Illinois State's Larry Dietz said it was frustrating considering some observers viewed it as a political stunt by Democrats to force Governor Rauner into going along with greater revenue increases.

Staff / WGLT

The Town of Normal later this month may loosen its rules on public comment at council meetings. During Sound Ideas, Mayor Chris Koos elaborated on his proposal to end the 45-day limit on individual appearances, and expanding the total time for comment per meeting from 10 to 20 minutes.

Cristian Jaramillio / WGLT

With the city of Bloomington and town of Normal embroiled in a dispute over the west-side Metro Zone, some say the sport of soccer may help thaw relations, similar to how ping-pong helped U. S. and Soviet leaders bridge differences in the early 1970s.

Koos and Tiritilli
Cristian Jaramillio / WGLT

The two candidates for mayor of Normal talked about the current dispute with Bloomington over the 30-year-old Metro Zone agreement, as well as other issues at the WGLT-McLean County League of Women Voters Candidate Forum at University Galleries on Thursday night.

Staff

At a City Hall news conference, Bloomington Mayor Tari Renner said his counterpart in Normal threatened to sue the city two-and-a-half years ago over possible action on the Metro Zone.

Tari Renner speaks at podium
Cristian Jaramillo / WGLT

Bloomington Mayor Tari Renner took a step toward a second term as he easily outdistanced a crowded field of challengers in the primary election Tuesday. Renner totaled 3,667 votes, while Alderman Kevin Lower finished second with 1,450 votes. The two will face each other in the municipal general election April 4.

Staff

Steve Hagge has spent the past 35 years at Crystal Lake-based AptarGroup, Inc, rising to his current role as Chief Executive Officer of the $2.3 billion company. During Sound Ideas, Hagge said the biggest thing he's learned in that time span is to think and act on a global basis.

AscendedAnathema / Wikimedia Commons

Retirements and other withdrawals from the labor force highlight the latest report of economic indicators in the Peoria metro area.

The overall index, compiled by the Center for Business and Economic Research at Bradley University, shows only two-tenths of a change down from the third quarter mark of 101.7.

staff

Challenges to petition signatures for individuals seeking local office such as council-person or mayor happen occasionally. But many of the candidates in this spring's municipal election in Bloomington faced about a half-dozen challenges before the ballot could be published last month.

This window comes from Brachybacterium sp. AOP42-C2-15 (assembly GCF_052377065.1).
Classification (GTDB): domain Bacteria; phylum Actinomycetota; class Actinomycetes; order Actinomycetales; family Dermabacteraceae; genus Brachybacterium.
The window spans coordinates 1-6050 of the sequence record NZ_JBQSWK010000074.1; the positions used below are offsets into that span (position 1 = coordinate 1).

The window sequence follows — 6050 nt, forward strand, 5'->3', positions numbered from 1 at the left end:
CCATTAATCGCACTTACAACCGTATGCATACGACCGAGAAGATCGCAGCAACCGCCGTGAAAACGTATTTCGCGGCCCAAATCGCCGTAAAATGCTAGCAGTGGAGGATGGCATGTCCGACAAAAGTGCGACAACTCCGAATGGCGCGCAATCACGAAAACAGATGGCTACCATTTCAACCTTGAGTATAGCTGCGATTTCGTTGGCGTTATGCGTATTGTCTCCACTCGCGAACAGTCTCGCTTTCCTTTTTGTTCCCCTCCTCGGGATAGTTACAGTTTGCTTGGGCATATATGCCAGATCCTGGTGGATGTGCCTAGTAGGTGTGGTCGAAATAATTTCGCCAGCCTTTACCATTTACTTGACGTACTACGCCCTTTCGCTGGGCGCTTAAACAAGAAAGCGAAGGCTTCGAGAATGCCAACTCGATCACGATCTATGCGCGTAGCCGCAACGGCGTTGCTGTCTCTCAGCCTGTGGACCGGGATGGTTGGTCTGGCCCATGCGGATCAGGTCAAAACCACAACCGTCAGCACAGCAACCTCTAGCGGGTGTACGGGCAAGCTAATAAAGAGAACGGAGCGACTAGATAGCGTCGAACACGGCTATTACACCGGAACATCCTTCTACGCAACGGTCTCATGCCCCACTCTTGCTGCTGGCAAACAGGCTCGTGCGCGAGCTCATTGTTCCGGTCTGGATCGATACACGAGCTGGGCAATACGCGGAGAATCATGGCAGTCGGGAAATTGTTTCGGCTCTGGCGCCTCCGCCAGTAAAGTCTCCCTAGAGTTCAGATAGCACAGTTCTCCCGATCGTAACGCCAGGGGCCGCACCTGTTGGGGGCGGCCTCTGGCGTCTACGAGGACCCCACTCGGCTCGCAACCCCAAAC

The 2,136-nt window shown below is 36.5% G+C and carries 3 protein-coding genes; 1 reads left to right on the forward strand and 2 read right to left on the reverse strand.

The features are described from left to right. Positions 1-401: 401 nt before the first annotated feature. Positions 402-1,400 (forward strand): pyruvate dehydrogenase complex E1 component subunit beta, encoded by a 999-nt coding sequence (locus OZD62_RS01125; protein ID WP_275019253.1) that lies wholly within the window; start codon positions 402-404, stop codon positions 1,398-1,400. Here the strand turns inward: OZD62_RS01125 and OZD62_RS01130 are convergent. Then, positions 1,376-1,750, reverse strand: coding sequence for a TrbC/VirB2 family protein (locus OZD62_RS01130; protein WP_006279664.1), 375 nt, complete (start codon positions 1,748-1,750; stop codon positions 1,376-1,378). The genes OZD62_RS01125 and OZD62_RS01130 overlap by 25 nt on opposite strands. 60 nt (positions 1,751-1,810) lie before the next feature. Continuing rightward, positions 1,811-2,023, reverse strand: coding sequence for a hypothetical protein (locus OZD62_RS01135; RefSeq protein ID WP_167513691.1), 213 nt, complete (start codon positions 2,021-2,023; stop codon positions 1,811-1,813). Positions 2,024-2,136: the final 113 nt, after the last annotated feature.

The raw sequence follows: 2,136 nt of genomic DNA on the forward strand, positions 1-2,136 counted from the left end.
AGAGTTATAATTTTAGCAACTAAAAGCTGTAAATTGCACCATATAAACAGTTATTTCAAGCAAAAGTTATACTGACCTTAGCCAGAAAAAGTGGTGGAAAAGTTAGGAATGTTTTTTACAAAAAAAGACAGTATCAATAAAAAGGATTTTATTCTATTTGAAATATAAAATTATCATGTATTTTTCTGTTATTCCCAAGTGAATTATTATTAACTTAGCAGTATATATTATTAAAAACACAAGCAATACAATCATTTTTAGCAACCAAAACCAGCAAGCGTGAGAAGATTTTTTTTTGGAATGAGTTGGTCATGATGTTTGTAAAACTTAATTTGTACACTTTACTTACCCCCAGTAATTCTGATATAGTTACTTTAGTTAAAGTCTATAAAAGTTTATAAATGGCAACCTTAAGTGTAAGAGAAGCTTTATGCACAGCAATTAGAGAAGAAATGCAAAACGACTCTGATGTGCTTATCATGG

McLean County Sheriff's Dept.

A Bloomington man has been found not guilty by reason of insanity in connection with the stabbing deaths of his parents last July.

25 year-old Brian Petersen was accused of murdering his parents, Nancy and Bruce, at their rural Bloomington home. McLean County Judge Robert Freitag determined during a 30-minute bench trial Brian Petersen didn't understand the criminal aspect of his actions when he attacked his parents.

Lyndsie Schlink / Illinois State University

The president of Illinois State University said a proposal in Springfield requiring public universities to admit first-time freshman applicants who finish with a high grade point average could have unintended consequences.

The bill, which cleared a house committee last week, would require schools admit students who scored in the top 10 percent of their high school's graduating class. During Sound Ideas, Larry Dietz said there are too many variables at play when admitting students.

Staff / WGLT

The first of two Democrats to announce a formal campaign for governor says he wants a "new deal" for Illinois. Ameya Pawar visited Normal and talked about his vision for the state in a Sound Ideas interview.

Sharvelle Bullock / WZND

Life-long Democrat Jerry Springer says, for the first time in his 73-years, the very idea of what America stands for is being challenged.

Pictures of Money / Flickr

Even with 2017 well under way, there still some chances to hit the reset button.

This includes updating your personal finance situation. During Sound Money, WGLT's Willis Kern talked with Edgar Norton, Director of Illinois State University's Institute for Financial Planning and Analysis.

Emma Shores / WGLT

The McLean County Health Department is asking the public to voluntarily limit hospital visits due a recent increase in influenza.

Sue Grant is a registered nurse with the department. She said February is often a peak month for flu activity.

"People bring the disease with them when they travel at the holidays, and people are in parties and bigger events and this time of year, everyone is inside and cooped up together. So you have close contact with more people  and it's an easier spread for the flu that way," said Grant.

Staff

A parking ban is in effect in both Bloomington and Normal.

In Normal, the ban is for all cars parked on the street. In Bloomington, major roads and secondary streets, those designated as snow routes, and Downtown get top priority. They are plowed and salted. As a second priority, residential streets get plowed. Salting for the most part is limited to intersections and hills.